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Shoals class experiment analyzes seaweed harvested for cosmetics and cattle food

As part of a year-long experiment on Appledore Island, six miles off the southern Maine coast, students and instructors cut rockweed, a brown seaweed (Ascophyllum nodosum) that anchors to the rocks where the ocean meets the island. Some strands were shorn at their holdfasts on the rocks, others were cut at 16 inches, and yet others were left to grow as controls.

The experiment is part of a class, Introduction to Marine Conservation Biology, running July 19-Aug. 2 at Shoals Marine Lab, an undergraduate teaching facility on Appledore Island administered by Cornell and the University of New Hampshire. The experiment has real-world implications, as controversy rages elsewhere in Maine over the impacts of removing commercial quantities (nearly 12 million pounds in 2008) of rockweed for processing into cosmetics, color enhancement in red meat, dog biscuits and sheep and cattle feed. This seaweed harvest is expanding throughout the coast of Maine, perhaps eventually threatening shores at the Isles of Shoals.

The thick rockweed, used in small amounts for traditional New England clambakes, blankets the coastal rocks in New England and serves as an essential intertidal habitat for more than 60 species, including crabs, mussels, snails, amphipods (small crustaceans consumed by ducks), juvenile pollock and other fishes.

After measuring the seaweed, the instructors will use the results to assess how long it might take a rockweed community to restore itself after a cutting and how one might define sustainable harvesting.

"We have never seen a seaweed harvester out here, but over the last decade the global demand has gone up and up," said Robin Hadlock Seeley, senior research associate and an assistant director at the Shoals lab, who teaches the course with Hal Weeks, assistant director for island and coastal programs at the lab, and Willy Bemis, Shoals Marine Lab director and professor.

Seeley helped expand regulations for rockweed harvesting in Cobscook Bay, at the other end of the Maine coast, where companies have been cutting rockweed since 2007. Now, companies are restricted to taking less than 17 percent of rockweed biomass in Cobscook Bay, because bycatch (unintended harvesting of other species with the seaweed) is also a problem in the harvest. Still, there are no regulations on how much rockweed can be taken by harvesters outside of Cobscook Bay, which is a concern since "[harvest companies] plan to expand the harvest down the rest of the Maine coast," she said.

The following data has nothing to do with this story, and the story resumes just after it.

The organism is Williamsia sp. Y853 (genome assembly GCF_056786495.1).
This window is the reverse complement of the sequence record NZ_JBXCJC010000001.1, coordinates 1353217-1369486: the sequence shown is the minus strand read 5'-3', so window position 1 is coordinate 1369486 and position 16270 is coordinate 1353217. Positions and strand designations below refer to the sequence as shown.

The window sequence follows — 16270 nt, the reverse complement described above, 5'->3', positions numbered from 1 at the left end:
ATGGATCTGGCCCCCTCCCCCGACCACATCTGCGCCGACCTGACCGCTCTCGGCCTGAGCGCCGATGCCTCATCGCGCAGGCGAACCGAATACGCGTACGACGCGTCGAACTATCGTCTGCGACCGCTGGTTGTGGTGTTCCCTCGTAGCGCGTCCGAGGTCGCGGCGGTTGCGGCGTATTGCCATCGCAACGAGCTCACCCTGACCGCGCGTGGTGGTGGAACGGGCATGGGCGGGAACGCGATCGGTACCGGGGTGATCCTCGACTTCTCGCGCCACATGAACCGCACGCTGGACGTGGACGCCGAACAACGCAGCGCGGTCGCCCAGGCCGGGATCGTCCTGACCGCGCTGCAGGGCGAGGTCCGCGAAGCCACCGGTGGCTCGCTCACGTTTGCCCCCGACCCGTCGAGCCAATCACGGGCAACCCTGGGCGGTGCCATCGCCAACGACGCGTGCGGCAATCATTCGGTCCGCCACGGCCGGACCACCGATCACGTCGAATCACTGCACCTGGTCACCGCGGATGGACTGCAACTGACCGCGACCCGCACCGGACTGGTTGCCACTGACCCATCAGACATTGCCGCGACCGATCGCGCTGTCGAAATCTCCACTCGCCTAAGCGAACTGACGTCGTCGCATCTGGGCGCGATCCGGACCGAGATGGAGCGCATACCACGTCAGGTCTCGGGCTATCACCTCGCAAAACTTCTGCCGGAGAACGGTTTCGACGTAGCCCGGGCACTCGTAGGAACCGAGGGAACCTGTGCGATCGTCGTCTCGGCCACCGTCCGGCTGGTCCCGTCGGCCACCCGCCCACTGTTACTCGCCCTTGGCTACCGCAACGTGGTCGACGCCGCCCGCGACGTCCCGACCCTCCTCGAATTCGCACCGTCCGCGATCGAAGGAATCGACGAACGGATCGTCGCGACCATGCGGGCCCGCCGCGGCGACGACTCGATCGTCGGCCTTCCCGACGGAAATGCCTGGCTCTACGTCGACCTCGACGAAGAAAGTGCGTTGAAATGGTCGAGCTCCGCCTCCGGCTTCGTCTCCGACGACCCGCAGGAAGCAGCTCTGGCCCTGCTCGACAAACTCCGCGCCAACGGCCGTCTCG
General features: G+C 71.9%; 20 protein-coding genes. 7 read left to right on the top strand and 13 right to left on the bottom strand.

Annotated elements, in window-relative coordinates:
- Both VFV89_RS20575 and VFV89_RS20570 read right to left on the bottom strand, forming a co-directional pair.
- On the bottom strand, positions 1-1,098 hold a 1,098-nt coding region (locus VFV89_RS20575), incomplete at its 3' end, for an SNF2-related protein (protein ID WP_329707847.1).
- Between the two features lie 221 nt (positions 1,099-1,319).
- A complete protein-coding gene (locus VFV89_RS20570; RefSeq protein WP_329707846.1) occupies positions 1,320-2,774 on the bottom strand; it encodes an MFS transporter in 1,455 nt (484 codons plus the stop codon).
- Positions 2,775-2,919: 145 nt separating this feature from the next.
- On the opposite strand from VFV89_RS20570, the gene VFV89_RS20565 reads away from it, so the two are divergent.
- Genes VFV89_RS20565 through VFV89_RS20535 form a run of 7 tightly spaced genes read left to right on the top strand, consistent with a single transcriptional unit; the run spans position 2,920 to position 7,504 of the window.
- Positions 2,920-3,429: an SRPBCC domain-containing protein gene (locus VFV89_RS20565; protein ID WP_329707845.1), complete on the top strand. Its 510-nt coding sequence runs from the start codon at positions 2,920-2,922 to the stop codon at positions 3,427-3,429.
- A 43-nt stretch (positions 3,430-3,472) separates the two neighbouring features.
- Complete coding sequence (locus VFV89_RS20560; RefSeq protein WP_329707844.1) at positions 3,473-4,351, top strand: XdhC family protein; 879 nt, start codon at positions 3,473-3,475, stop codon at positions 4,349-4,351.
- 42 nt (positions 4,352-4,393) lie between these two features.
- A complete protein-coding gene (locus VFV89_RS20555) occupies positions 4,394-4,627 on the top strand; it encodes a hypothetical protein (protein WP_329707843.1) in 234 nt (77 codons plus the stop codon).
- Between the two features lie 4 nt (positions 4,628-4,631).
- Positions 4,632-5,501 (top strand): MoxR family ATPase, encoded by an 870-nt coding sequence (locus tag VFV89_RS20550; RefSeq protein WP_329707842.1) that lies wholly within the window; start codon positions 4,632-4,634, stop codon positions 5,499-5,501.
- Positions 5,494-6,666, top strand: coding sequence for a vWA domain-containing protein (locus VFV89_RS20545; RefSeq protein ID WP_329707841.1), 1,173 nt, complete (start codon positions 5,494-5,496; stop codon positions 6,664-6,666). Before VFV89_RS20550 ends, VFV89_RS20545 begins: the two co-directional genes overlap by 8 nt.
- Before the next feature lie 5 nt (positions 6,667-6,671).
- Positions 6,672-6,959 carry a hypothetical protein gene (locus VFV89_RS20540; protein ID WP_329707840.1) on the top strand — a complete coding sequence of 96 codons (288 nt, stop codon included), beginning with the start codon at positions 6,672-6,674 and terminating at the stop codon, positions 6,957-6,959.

Rockweed grows about 8 inches every two and a half to three years and has a main stem with side branches coming off of it. Initial measurements of the cut rockweed this summer revealed that when strands were cut close to the holdfast against the rock, the plant did not grow back. When cut to 16 inches -- which is the regulation height for rockweed cut in Maine -- the main shoot did not grow beyond the cut, but the uncut side shoots continued to grow. However, "harvesters don't always cut to the regulations," Seeley said.

"Resource managers and conservationists are always debating whether a natural resource harvest is sustainable or not," she said. "Is this rockweed harvest sustainable?" she asked her students. "How would you define 'sustainable harvest' in a species that also serves as habitat for 60 other species?"

The four-credit course, which includes 11 students this summer, seeks to integrate principles of marine biology and ecology with case studies of successes and failures in resource harvest management, address science behind conservation practices, and consider changes in marine governance that may hold promise for progress toward sustainability.

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